Learn the difference between a loan modification, forbearance agreement, and payment plan.
Pre-Foreclosure Loss Mitigation Review Period
Under the federal Consumer Financial Protection Bureau servicing rules that went into effect January 10, 2014, the mortgage servicer must wait until you are 120 days delinquent on payments before making the first official notice or filing for any judicial or nonjudicial foreclosure. This is to give you sufficient time to explore loss mitigation opportunities. (If a servicer's sole purpose of providing a notice is to inform you that you are late on your payments and/or explain what your loss mitigation options are, the servicer can deliver the notice within this pre-foreclosure period.)
The Breach Letter
Georgia Security Deeds often contain a clause that requires the lender to send a notice, commonly called a breach letter or demand letter, informing you that your loan is in default before it can accelerate the loan and proceed with foreclosure. (The acceleration clause in the Security Deed permits the lender to demand that the entire balance of the loan be repaid if the borrower defaults on the loan.)
The letter must specify:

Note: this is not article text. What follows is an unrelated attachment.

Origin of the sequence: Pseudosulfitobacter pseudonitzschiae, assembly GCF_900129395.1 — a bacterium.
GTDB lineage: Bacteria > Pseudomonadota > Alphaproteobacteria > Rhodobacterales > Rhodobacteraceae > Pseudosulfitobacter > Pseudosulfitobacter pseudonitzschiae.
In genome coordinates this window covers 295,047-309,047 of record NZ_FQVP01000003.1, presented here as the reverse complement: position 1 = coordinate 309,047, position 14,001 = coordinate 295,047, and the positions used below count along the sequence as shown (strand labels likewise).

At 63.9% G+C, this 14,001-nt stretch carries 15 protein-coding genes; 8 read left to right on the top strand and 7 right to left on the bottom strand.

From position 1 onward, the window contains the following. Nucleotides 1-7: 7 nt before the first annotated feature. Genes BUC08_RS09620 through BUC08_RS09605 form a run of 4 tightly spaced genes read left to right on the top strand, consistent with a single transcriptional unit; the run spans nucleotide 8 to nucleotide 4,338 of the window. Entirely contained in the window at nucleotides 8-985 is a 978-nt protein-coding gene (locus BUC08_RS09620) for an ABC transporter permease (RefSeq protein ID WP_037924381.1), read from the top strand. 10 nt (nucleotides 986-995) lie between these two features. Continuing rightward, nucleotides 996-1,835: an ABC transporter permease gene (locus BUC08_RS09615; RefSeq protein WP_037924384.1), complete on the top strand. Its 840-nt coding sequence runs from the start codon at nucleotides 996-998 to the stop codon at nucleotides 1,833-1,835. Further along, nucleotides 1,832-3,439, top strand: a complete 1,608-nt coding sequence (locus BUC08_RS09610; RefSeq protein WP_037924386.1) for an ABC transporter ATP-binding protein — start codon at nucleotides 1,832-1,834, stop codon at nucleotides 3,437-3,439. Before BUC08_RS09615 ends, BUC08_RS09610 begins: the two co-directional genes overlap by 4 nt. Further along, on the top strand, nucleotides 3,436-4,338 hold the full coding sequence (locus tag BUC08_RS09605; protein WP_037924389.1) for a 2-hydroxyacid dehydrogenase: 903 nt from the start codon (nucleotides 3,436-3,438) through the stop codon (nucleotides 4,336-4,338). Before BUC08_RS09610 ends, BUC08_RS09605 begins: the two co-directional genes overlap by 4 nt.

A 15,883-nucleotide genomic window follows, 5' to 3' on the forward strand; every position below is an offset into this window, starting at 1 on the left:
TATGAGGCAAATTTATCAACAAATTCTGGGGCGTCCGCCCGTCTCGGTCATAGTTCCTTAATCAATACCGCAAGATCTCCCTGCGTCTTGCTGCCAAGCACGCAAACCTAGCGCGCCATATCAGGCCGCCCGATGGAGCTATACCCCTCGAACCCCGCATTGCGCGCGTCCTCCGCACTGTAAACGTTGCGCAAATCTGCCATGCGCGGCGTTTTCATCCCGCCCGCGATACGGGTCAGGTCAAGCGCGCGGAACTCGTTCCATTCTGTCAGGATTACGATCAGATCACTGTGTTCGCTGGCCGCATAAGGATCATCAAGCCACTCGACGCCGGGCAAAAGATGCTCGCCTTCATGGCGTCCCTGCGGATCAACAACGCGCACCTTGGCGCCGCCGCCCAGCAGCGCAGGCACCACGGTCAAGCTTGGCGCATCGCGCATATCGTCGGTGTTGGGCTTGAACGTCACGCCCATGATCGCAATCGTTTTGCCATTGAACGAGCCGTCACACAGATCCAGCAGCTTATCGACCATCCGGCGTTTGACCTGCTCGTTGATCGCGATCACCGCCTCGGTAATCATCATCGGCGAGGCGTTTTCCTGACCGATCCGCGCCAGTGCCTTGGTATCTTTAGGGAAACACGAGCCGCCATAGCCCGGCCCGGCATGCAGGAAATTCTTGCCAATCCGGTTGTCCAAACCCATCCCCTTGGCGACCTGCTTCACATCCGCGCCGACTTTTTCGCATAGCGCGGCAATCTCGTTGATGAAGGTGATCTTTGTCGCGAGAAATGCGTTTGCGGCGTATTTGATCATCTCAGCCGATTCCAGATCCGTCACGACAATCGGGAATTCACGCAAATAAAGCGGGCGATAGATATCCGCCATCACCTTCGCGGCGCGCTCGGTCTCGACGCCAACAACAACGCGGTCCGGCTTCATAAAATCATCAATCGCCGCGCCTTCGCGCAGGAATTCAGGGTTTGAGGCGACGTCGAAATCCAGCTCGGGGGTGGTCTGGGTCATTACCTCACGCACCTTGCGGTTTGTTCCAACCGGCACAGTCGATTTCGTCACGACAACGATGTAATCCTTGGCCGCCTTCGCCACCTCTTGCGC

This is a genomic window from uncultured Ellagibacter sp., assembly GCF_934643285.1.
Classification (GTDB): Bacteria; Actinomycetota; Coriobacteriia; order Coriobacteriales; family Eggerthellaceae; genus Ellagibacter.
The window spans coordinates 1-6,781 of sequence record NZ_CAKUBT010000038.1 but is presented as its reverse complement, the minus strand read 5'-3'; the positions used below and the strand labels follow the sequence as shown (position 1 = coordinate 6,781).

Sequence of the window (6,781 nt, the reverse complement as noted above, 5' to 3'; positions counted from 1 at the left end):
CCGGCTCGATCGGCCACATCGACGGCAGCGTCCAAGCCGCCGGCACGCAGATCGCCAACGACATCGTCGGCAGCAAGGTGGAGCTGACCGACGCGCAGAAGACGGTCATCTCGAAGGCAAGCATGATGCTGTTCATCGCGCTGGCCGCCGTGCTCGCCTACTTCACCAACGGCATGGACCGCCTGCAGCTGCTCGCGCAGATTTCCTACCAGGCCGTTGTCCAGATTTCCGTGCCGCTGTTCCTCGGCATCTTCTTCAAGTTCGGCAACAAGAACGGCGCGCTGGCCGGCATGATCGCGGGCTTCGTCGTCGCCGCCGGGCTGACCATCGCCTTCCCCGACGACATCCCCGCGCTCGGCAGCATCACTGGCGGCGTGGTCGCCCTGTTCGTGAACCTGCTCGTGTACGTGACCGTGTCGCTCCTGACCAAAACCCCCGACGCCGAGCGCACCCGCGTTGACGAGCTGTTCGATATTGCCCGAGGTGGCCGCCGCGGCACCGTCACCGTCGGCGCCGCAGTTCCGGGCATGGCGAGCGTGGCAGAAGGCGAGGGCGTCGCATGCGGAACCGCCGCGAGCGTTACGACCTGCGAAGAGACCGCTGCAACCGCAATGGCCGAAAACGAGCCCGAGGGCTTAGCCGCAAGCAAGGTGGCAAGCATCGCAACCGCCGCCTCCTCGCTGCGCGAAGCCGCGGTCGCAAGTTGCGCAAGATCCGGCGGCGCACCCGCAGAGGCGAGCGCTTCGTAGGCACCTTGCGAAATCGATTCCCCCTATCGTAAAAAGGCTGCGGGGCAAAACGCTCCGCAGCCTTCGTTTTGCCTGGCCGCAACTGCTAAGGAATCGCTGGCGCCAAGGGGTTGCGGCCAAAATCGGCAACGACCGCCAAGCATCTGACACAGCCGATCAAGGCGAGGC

- the default
- the action required to cure the default
- a date (usually not less than 30 days from the date the notice is given to the borrower) by which the default must be cured, and
- that failure to cure the default on or before the date specified in the notice may result in acceleration of the debt and sale of the property.
If you do not cure the default, the foreclosure will be initiated.
Georgia Foreclosure Process
Most residential foreclosures in Georgia are nonjudicial, which means the lender can foreclose without going to court so long as Security Deed contains a power of sale clause. (A “power of sale clause” is a paragraph in the Security Deed that authorizes the nonjudicial foreclosure sale.)
30-Day Notice of Intent to Foreclose
No later than 30 days prior to the date of the scheduled foreclosure sale, the lender must send the borrower notice of the initiation of proceedings to exercise a power of sale. The notice must be sent via registered mail, certified mail, or overnight delivery, return receipt requested, to the property address or to any other address the borrower has designated by written notice to the lender.